Estrogens and Heart Development
Estrogens are essential hormones for the development and function of the reproductive tract. Estrogen signaling also plays a critical role in non-reproductive tissues, such as the heart. We found that estrogens regulate heart rate via the G protein-coupled estrogen receptor (GPER), independent of canonical nuclear estrogen receptors. We are working on identifying the specific signaling pathways by which GPER regulates heart rate. Humans are exposed to structurally diverse estrogens through diet, pharmaceuticals and aquatic contamination. Using zebrafish, we are testing the effects of environmental estrogens on heart rate. Our results may identify a mechanism underlying the association between increased estrogen levels, higher resting heart rate and incidence of cardiac arrhythmia in humans
Sex Determination and Differentiation
Zebrafish exhibit unique sex determination and differentiation mechanisms. All juvenile zebrafish contain a bipotential gonad that appears histologically as an immature ovary. In female zebrafish this bipotential gonad matures into a functional ovary, whereas in males the bipotential gonad regresses and is replaced by a testis. The signals that determine whether a juvenile, bipotential gonad develops into testes or ovaries are not well understood. We found that the nuclear androgen receptor is critical for proper organization of the testes and for oocyte development in ovaries. Androgen receptor mutants exhibit a female sex bias with altered secondary sex characteristics. In contrast, the non-canonical G protein-coupled estrogen receptor appears to be dispensable for proper ovary differentiation and function. Current work in the lab is focused on investigating the signaling pathways by which androgens & estrogens influence testes organization and oocyte development.
Aryl Hydrocarbon Receptor Signaling
Exposure to byproducts of industrial combustion, such as polycyclic aromatic hydrocarbons (PAH) causes multi-organ phenotypes. Understanding the signaling pathways by which such compounds cause toxicity is crucial for predicting acceptable exposure levels and for reversing the effects of adverse exposure. PAHs activate aryl hydrocarbon receptors (AHR), ligand-dependent transcription factors that recruit cofactors to DNA and directly regulate gene expression. However, our knowledge of AHR cofactor recruitment and regulation is limited. We are identifying AHR cofactors required for PAH-dependent cardiotoxicity. Using genetic approaches, we will test whether candidate cofactors are required for PAH cardiotoxicity. We will also use unbiased biochemical and proteomic approaches to purify PAH-AHR protein complexes from the developing heart and identify interacting proteins.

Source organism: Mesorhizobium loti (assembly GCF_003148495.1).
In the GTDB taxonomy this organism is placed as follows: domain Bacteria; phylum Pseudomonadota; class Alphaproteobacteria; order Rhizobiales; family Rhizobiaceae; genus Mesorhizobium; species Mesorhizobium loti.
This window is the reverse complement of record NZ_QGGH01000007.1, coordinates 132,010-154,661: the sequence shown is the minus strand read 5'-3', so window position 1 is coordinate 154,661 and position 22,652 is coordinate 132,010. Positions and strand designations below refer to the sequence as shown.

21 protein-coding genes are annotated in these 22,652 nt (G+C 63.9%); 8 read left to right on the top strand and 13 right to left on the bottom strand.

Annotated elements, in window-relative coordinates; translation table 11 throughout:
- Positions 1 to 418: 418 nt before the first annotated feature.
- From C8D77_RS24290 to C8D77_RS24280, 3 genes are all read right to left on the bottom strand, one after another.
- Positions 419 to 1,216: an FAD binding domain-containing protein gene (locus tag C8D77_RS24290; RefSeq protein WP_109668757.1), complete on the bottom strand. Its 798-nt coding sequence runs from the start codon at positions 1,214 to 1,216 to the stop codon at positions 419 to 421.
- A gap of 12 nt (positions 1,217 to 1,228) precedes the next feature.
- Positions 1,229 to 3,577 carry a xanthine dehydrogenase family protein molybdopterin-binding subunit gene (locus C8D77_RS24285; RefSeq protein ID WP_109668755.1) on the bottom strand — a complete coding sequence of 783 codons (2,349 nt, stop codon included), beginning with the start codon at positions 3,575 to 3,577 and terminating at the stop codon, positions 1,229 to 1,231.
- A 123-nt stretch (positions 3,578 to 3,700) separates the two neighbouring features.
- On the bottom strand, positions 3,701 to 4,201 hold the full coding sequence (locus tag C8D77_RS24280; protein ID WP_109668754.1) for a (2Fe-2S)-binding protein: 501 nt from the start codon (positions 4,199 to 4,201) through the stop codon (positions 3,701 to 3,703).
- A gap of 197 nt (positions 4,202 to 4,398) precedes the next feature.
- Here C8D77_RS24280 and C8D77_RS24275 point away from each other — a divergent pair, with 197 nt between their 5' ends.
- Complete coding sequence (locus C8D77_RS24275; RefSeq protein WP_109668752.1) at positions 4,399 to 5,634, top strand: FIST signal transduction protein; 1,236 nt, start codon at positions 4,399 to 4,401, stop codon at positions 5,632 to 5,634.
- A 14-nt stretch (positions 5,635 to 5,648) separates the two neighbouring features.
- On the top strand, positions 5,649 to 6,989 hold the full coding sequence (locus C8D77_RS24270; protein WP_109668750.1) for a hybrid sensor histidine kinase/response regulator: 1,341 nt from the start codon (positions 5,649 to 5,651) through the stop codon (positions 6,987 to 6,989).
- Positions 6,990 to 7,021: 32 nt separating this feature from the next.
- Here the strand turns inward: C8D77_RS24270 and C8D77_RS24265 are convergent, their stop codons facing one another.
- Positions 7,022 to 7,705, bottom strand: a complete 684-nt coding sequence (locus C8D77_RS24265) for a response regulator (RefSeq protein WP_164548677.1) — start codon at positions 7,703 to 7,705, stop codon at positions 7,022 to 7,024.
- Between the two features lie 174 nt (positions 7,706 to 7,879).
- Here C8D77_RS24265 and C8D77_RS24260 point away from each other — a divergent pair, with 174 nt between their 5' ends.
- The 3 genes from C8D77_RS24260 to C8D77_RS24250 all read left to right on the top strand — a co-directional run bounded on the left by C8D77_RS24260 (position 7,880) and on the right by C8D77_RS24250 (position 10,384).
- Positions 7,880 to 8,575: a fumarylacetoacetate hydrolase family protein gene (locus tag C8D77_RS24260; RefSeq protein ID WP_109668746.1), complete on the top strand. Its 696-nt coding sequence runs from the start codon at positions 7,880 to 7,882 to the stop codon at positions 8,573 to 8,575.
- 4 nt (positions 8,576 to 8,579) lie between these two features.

Dolutegravir and Birth Defects
Dolutegravir (brand name Tivicay) is an antiretroviral medication used to treat HIV. Recent studies show an increased prevalence of neural-tube defects in infants born to women using dolutegravir exposure compared to women taking other antiretroviral medications (Zash et al, NEJM 2019; Raesima et al, NEJM 2019). Our colleagues Drs. Richard Finnell and Robert Cabrera hypothesized that dolutegravir could be causing neural tube defects by interfering with folate signaling. We found that zebrafish embryos exposed to dolutegravir develop abnormally. Co-exposure to folate rescued these abnormalities. Our results suggest that dolutegravir causes neural tube defects by blocking folate signaling. Current research questions include: what specific defects in zebrafish embryonic development are caused by dolutegravir? In which cells does dolutegravir act to cause toxicity in zebrafish embryos? What genes and molecular and cellular pathways are abnormal following dolutegravir exposure? Is there a critical window of development when dolutegravir is most toxic? Do other antiretroviral medications, besides dolutegravir, cause developmental defects in embryos?